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There are different ways of talking about problems.

We can talk of ourselves as having a problem. We hear this a lot.

“Jean has a problem.” “Neil has a problem.” “Arnold has a lot of problems.”

Or we can talk of wrestling with a problem.

“I’m wrestling with this problem at the moment.”

The way that we talk about problems is important, because it changes how we think about them.

When we talk of having a problem, it expresses the idea that the problem is part of us.

Deborah has a problem. Deborah has a belly button. Deborah has a nose.

With this way of thinking, wherever we go is our nose, our belly button and, of course, our damn problem.

It can seem like we have to turn in on ourselves to move on. We have to destroy part of us to overcome things. It’s a violent mental image.

Yet a problem is not like a nose or a belly button. There are not times during the day when my nose is smaller, or disappears completely.

I’d know. My glasses would fall off!

Problems work differently.

At some times they are present. At other times not. At some times they interfere with life. At other times they seem small and manageable.

So I prefer the other metaphor. Problems are something we wrestle with.

The mental image conjured is of wrestling, not with oneself, but something external.

It allows us to think of the problem as separate. A third party. We can think of it like a person or creature that shows up sometimes.

We are no longer problematised. We don’t “have” a problem. We are okay.

We don’t have to do an act of partial self destruction to get better.

Instead, we can get curious about the character that represents the problem.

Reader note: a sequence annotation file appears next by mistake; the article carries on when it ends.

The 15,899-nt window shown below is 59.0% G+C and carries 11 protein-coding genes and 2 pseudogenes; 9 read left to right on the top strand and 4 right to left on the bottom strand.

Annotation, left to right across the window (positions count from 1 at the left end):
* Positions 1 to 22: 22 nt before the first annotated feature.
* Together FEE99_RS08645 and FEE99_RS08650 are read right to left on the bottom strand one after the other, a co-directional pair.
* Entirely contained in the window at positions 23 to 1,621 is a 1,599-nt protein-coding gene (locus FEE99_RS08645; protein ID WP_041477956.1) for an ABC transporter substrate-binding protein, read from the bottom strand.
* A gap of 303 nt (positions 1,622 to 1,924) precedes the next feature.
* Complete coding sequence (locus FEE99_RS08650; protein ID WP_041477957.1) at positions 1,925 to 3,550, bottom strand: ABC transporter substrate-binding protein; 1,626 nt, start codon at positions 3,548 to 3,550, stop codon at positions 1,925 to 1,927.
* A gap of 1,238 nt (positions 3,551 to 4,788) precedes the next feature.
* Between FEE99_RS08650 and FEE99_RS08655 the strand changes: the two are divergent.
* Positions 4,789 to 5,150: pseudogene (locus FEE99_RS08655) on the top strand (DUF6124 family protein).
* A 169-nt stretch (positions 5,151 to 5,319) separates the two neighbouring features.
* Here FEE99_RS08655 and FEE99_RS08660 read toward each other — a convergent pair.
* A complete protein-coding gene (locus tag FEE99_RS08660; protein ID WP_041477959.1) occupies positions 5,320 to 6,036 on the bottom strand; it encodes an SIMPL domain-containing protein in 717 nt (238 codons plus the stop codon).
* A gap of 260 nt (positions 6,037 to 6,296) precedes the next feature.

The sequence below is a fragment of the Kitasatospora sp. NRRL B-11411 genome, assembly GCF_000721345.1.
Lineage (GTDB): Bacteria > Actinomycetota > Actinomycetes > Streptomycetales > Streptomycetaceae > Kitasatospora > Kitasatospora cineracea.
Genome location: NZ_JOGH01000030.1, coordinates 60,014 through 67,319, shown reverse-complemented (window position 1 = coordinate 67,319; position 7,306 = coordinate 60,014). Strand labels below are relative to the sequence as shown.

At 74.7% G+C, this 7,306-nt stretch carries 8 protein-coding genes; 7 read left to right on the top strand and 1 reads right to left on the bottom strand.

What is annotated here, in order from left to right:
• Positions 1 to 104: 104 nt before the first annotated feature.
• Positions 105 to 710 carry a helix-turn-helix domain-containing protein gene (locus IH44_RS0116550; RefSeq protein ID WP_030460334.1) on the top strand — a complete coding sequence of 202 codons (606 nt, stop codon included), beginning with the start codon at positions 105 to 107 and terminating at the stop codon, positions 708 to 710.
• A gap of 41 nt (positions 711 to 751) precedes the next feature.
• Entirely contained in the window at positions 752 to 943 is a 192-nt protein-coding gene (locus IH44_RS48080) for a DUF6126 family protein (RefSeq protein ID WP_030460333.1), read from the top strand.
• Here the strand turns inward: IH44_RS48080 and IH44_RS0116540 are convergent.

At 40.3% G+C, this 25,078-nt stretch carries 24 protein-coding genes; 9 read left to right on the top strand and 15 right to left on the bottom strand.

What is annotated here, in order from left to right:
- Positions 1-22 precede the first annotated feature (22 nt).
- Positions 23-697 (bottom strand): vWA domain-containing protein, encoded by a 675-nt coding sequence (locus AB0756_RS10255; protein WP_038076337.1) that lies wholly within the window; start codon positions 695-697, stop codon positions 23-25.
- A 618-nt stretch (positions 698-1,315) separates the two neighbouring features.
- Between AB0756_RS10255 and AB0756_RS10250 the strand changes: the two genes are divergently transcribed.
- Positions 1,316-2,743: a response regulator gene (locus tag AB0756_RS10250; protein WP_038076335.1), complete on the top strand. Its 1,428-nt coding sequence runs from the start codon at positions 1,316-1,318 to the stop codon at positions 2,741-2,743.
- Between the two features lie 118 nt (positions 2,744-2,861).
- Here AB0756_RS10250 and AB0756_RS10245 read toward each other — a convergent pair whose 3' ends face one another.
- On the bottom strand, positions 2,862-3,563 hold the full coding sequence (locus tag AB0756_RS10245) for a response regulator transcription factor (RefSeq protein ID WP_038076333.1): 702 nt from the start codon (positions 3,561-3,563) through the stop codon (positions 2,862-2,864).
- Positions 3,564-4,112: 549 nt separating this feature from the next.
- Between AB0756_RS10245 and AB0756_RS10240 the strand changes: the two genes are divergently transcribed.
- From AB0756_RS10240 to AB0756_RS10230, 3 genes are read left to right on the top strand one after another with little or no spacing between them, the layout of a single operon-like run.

We take the role of investigative reporter doing an exposé.

What does it look like? How does it sound? Does it have a gender? A name? What does it believe? What lies does it tell you? What are its favourite tactics? What plans does it have for your life?

When does it show up? When is it not there at all, or with reduced powers? What situations are its allies, and give it more power? What give it less?

When did you first notice it? What was life like before that?

What effects does it have on your life, your friendships, your future? And are you okay with that, or are you not? If not, why not? What is important to you, that this creature is getting in the way of?

We get to know this character that represents the problem. Once we understand it, we are better equipped to overcome it.

Even the act of exposing it, and separating from it, can result in it feeling weaker and us feeling stronger.

We begin to understand its tricks and tactics. We know when it is powerful and when it is weak. We see through the lies it tells us about ourselves.

We use that information to increase our own power over it. We do indeed wrestle with it. We get stronger and it gets weaker.

And then we win.

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